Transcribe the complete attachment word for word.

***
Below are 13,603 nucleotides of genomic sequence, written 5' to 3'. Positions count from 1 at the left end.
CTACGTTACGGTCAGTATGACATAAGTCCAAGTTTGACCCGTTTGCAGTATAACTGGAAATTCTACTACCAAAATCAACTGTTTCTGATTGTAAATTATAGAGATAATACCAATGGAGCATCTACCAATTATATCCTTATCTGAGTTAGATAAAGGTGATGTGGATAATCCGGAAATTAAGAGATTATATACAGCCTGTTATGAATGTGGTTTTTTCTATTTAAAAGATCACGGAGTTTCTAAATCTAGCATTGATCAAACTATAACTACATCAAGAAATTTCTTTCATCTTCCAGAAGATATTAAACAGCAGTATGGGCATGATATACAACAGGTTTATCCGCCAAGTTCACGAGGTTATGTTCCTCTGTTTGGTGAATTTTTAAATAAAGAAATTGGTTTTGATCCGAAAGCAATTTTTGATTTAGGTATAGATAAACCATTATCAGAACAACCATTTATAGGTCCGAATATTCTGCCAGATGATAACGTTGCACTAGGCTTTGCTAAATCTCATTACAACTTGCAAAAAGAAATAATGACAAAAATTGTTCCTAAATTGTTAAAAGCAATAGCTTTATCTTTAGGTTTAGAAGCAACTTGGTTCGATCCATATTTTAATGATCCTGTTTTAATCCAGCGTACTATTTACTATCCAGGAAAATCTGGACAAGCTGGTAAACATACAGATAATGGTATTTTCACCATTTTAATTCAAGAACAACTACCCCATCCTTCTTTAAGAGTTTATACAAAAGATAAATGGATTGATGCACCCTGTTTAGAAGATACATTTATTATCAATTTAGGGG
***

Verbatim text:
Below are 13,603 nucleotides of genomic sequence, written 5' to 3'. Positions count from 1 at the left end.
CTACGTTACGGTCAGTATGACATAAGTCCAAGTTTGACCCGTTTGCAGTATAACTGGAAATTCTACTACCAAAATCAACTGTTTCTGATTGTAAATTATAGAGATAATACCAATGGAGCATCTACCAATTATATCCTTATCTGAGTTAGATAAAGGTGATGTGGATAATCCGGAAATTAAGAGATTATATACAGCCTGTTATGAATGTGGTTTTTTCTATTTAAAAGATCACGGAGTTTCTAAATCTAGCATTGATCAAACTATAACTACATCAAGAAATTTCTTTCATCTTCCAGAAGATATTAAACAGCAGTATGGGCATGATATACAACAGGTTTATCCGCCAAGTTCACGAGGTTATGTTCCTCTGTTTGGTGAATTTTTAAATAAAGAAATTGGTTTTGATCCGAAAGCAATTTTTGATTTAGGTATAGATAAACCATTATCAGAACAACCATTTATAGGTCCGAATATTCTGCCAGATGATAACGTTGCACTAGGCTTTGCTAAATCTCATTACAACTTGCAAAAAGAAATAATGACAAAAATTGTTCCTAAATTGTTAAAAGCAATAGCTTTATCTTTAGGTTTAGAAGCAACTTGGTTCGATCCATATTTTAATGATCCTGTTTTAATCCAGCGTACTATTTACTATCCAGGAAAATCTGGACAAGCTGGTAAACATACAGATAATGGTATTTTCACCATTTTAATTCAAGAACAACTACCCCATCCTTCTTTAAGAGTTTATACAAAAGATAAATGGATTGATGCACCCTGTTTAGAAGATACATTTATTATCAATTTAGGGG